Portland Trail Blazers: Stat Projections for the Starting Unit

Preston DeGarmoAnalyst IAugust 16, 2012

Portland Trail Blazers: Stat Projections for the Starting Unit

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    After a disappointing season for the Portland Trail Blazers in which the team struggled through insubordination, lost long-time coach Nate McMillan and ultimately fell far short of the playoffs, the Blazers are ready to get back on track with a revamped roster featuring two lottery picks and a healthy cluster of young players looking to make their mark. 

    With such a different roster from the start of the season a year ago, it's difficult to predict how well players will perform in the coming season. However, that is exactly what I will now attempt to do. 

    Due to the imprecise and tricky nature of predicting statistical production from human beings, I chose to use decimals only to a half-point degree, as the purpose of the article is more to predict general production than to accomplish the unlikely task of perfectly predicting a player's stats.

    Furthermore, if a player produces at such a low rate in any statistical category that his average is likely to fall below 0.5 per game, I will not include the stat to spare you the pointless and tiring argument over whether Will Barton will average 0.2 or 0.4 blocks per game. 

Point Guard: Damian Lillard

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    Projected 2012-13 Stats: 15.5 points, 4.0 rebounds, 5.5 assists, 0.5 steals, 43% field goal, 39% three-point, 89% free throw in 34.0 minutes per game.  

    Of all the talented rookies in the deep 2012 draft class, no player poses as much of a challenge to Anthony Davis for Rookie of the Year as Damian Lillard.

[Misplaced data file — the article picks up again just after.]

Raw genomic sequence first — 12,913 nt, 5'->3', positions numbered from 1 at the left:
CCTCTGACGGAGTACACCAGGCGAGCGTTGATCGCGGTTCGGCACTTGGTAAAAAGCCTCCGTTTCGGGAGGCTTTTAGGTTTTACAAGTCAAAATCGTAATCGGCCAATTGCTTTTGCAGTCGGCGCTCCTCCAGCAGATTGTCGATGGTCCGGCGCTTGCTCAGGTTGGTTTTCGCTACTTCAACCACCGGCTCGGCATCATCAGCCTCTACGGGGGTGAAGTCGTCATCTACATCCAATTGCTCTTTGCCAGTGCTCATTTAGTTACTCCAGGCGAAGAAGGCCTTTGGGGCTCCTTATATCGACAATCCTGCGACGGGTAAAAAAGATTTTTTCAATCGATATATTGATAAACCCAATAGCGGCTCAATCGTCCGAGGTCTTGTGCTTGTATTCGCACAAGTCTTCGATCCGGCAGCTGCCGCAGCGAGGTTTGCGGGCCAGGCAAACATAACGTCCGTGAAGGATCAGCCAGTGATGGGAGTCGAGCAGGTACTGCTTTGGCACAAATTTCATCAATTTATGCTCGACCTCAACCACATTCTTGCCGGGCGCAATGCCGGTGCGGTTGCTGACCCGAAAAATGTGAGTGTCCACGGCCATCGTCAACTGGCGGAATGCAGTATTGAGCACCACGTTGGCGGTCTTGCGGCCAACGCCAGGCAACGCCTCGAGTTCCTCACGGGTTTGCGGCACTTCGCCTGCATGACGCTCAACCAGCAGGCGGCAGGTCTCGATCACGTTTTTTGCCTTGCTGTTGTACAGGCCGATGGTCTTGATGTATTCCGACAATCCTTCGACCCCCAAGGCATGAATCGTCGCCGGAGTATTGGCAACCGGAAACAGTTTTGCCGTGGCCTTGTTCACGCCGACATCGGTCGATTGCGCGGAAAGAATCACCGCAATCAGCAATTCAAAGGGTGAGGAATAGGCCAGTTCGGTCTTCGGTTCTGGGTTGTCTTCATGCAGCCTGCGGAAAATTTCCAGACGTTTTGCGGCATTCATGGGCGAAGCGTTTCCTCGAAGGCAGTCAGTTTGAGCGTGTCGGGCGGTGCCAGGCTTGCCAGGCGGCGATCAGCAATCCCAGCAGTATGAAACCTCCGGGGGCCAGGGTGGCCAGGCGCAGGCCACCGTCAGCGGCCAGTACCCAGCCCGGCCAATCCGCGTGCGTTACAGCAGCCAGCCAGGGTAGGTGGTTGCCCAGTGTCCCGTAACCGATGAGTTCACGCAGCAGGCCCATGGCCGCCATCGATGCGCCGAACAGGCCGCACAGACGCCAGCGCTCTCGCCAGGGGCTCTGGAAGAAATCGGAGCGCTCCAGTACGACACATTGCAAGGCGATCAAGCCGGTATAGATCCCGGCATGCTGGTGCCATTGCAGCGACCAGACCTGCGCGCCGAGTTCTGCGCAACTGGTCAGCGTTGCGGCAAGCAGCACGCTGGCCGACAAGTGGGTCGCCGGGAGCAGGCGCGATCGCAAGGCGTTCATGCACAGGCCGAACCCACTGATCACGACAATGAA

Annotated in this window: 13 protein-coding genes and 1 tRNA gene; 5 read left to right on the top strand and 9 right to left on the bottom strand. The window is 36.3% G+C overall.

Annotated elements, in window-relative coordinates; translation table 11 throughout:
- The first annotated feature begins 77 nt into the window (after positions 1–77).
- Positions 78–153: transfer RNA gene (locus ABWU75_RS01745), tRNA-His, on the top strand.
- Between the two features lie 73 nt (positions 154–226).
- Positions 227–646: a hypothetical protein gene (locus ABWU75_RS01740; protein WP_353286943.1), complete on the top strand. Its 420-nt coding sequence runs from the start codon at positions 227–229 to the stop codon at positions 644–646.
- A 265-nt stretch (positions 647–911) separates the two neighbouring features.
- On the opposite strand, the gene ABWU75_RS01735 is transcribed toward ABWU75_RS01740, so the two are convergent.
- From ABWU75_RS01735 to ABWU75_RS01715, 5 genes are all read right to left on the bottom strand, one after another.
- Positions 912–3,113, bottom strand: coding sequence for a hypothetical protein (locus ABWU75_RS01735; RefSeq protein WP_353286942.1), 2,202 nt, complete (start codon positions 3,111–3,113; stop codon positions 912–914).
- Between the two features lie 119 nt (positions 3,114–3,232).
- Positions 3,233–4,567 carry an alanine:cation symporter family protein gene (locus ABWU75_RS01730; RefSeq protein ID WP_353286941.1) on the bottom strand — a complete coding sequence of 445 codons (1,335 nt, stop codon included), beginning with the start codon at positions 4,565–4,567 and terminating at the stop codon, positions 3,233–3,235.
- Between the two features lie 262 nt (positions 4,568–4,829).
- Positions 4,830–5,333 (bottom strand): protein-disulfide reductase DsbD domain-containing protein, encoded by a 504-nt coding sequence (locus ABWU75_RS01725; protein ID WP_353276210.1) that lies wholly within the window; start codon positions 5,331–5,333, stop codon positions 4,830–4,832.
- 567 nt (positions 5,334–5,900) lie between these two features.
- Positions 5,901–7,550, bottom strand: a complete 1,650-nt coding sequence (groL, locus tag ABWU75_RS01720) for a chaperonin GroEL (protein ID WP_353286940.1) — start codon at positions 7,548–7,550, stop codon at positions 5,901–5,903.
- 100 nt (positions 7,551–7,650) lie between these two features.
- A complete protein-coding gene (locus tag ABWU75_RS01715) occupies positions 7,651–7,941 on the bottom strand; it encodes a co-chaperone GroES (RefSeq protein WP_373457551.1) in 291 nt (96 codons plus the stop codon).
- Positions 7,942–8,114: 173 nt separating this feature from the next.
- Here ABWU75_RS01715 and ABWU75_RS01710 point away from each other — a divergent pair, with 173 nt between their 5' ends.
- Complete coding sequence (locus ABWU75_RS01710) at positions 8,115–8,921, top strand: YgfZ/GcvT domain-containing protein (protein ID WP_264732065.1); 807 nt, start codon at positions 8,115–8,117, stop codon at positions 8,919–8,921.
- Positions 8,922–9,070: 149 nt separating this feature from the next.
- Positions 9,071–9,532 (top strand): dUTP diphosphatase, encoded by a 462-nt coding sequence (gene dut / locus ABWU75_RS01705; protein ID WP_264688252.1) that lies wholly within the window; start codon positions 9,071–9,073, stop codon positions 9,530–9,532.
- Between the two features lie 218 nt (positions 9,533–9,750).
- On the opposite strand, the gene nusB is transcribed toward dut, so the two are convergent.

Lillard carried some questions marks coming into the draft, mainly due to spending his college career at the not-so-well-known Weber State, but put any doubts to rest with a dominant summer league performance in which he averaged 26.5 points and took home MVP honors. 

    Lillard should start from day one for the Blazers, and this confident stud doesn't appear subject to too many growing pains. Lillard has drawn comparisons to Derrick Rose for both his physique and finishing ability, and it seems likely Lillard could produce at a similar level to how Rose did during his rookie season in 2009. 

Shooting Guard: Wesley Matthews

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    Projected 2012-13 Stats: 13.5 points, 3.5 rebounds, 2.5 assists, 1.5 steals, 44% field goal, 41% three-point, 87% free throw in 33.5 MPG. 

    Wesley Matthews doesn't have a lot of upside, but what he lacks in potential he makes up for in athleticism, grit and sweet shooting. 

    Matthews bounced in and out of the starting lineup last season whilst competing for minutes with Jamal Crawford and Nicolas Batum. However, with the former now in Clipperland and the latter firmly entrenched in the small forward role, Matthews should once again reclaim his starting spot for the 2012-13 season. 

    Matthews' scoring won't increase by any huge margin next season, but his all around game will continue to develop while his three-pointers continue to drop in at a deadly clip. The addition of Lillard should open up even more space for Matthews as a shooter, as the athletic rookie's aggressive drives into the lane should free up Matthews for open threes off kick outs. 

Small Forward: Nicolas Batum